Secondly, the so-called “Arab spring movement” makes it a currently most opportune moment for politicians to jump onto the train of shining pro-democratic self-manifestations. But no German politician’s indignation could be heard as loud as today when, for instance, Eurofighter Typhoons were sold to Saudi Arabia or when the United States negotiated and signed multi-billion dollar arms deals last month. In mid-June, the US Defense Security Cooperation Agency (DSCA) announced possible foreign military sales (FMS) of a number of weapon systems, including 404 CBU-105D/B sensor-fuzed weapons or a variety of light armoured vehicles, for an estimated $263 million. In addition to a large number of different weapon systems, more than 370 US-built M1 Abrams main battle tanks have also been ploughing Saudi desert sands for years and provided the US defence industry with manufacturing, service and upgrade contracts worth several billion dollars.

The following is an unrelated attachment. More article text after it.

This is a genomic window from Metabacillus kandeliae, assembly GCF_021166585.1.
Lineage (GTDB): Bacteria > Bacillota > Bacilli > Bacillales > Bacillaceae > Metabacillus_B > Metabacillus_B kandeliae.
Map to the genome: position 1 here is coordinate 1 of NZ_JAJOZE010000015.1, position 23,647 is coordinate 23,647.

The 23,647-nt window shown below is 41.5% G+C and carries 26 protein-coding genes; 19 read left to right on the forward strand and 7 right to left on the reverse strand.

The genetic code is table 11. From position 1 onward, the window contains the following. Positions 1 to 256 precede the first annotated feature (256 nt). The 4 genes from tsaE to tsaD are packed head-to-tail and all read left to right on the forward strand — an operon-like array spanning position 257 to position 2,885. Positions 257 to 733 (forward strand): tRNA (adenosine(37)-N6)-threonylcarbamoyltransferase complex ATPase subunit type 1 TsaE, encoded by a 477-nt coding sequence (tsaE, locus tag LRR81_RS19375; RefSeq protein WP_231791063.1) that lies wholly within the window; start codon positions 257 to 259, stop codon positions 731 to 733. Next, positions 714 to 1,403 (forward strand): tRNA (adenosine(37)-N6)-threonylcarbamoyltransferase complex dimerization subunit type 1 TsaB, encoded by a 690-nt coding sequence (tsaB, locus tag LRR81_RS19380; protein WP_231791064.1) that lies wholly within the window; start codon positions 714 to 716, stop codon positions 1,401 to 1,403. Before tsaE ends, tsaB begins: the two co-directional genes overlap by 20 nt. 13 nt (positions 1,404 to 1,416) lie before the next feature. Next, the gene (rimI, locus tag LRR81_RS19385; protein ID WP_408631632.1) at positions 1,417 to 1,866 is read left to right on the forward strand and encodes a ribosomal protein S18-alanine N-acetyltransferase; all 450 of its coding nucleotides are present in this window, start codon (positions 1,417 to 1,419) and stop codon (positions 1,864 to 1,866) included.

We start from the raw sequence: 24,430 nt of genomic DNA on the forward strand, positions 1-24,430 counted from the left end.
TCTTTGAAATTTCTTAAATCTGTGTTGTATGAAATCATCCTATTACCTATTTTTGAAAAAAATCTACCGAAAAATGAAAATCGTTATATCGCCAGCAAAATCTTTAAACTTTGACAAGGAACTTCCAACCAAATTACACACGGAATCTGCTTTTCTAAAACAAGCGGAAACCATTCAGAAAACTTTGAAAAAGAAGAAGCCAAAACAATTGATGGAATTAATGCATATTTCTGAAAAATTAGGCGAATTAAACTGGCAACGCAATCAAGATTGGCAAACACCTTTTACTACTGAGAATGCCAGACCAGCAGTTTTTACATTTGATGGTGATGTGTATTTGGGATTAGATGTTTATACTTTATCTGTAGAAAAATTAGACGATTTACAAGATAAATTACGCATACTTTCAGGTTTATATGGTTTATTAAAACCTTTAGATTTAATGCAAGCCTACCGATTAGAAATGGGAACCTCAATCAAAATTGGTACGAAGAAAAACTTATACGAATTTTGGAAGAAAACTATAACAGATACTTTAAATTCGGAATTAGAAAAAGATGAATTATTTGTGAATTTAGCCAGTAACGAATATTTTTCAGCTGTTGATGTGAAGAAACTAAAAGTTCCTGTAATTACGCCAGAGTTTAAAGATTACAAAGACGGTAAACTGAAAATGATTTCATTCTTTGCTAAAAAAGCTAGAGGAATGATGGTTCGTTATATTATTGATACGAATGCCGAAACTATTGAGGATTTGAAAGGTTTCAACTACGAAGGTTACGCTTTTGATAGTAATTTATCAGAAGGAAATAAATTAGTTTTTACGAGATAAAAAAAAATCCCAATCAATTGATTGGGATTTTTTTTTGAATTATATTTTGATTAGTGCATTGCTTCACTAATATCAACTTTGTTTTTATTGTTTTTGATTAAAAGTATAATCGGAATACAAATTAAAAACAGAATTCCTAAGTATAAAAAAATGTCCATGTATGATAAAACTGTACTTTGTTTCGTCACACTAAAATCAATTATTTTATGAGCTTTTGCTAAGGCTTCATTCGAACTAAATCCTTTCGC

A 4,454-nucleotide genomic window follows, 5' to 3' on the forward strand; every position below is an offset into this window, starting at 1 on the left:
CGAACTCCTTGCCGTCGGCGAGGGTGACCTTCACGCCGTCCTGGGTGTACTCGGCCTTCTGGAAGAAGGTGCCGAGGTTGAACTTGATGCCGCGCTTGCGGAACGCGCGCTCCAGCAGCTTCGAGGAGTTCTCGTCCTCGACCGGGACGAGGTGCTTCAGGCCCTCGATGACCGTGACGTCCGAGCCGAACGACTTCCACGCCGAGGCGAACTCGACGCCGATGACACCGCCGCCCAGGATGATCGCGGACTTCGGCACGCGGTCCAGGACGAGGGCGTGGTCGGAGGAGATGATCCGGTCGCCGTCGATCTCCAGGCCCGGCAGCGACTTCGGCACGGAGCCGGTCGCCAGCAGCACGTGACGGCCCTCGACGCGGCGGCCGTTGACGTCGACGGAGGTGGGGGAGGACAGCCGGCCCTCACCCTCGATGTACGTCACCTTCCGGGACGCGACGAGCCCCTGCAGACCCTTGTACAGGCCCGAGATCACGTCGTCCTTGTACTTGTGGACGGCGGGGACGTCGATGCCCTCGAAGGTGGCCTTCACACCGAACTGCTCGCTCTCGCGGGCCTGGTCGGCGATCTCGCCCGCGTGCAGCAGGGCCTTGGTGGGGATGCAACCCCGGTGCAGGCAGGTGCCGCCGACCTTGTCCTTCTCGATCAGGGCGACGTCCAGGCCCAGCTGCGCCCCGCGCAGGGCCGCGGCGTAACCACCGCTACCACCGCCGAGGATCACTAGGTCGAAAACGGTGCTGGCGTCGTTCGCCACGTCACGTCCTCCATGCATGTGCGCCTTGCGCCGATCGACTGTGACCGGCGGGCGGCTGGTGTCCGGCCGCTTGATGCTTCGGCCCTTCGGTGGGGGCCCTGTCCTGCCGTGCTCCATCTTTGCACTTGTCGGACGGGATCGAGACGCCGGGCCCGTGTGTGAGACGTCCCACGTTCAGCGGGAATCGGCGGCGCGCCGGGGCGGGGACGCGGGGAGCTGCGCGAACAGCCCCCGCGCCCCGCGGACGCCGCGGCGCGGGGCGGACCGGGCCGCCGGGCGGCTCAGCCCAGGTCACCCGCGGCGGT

If German politicians did not vividly criticise US defence exports to Saudi Arabia, it is also due to the fact that Germany has had its share of the cake in helping Saudi Arabia to build one of the region’s largest and most state-of-the-art armed forces – often legitimised by Western allies as a significant strategic counter-balance to Iran.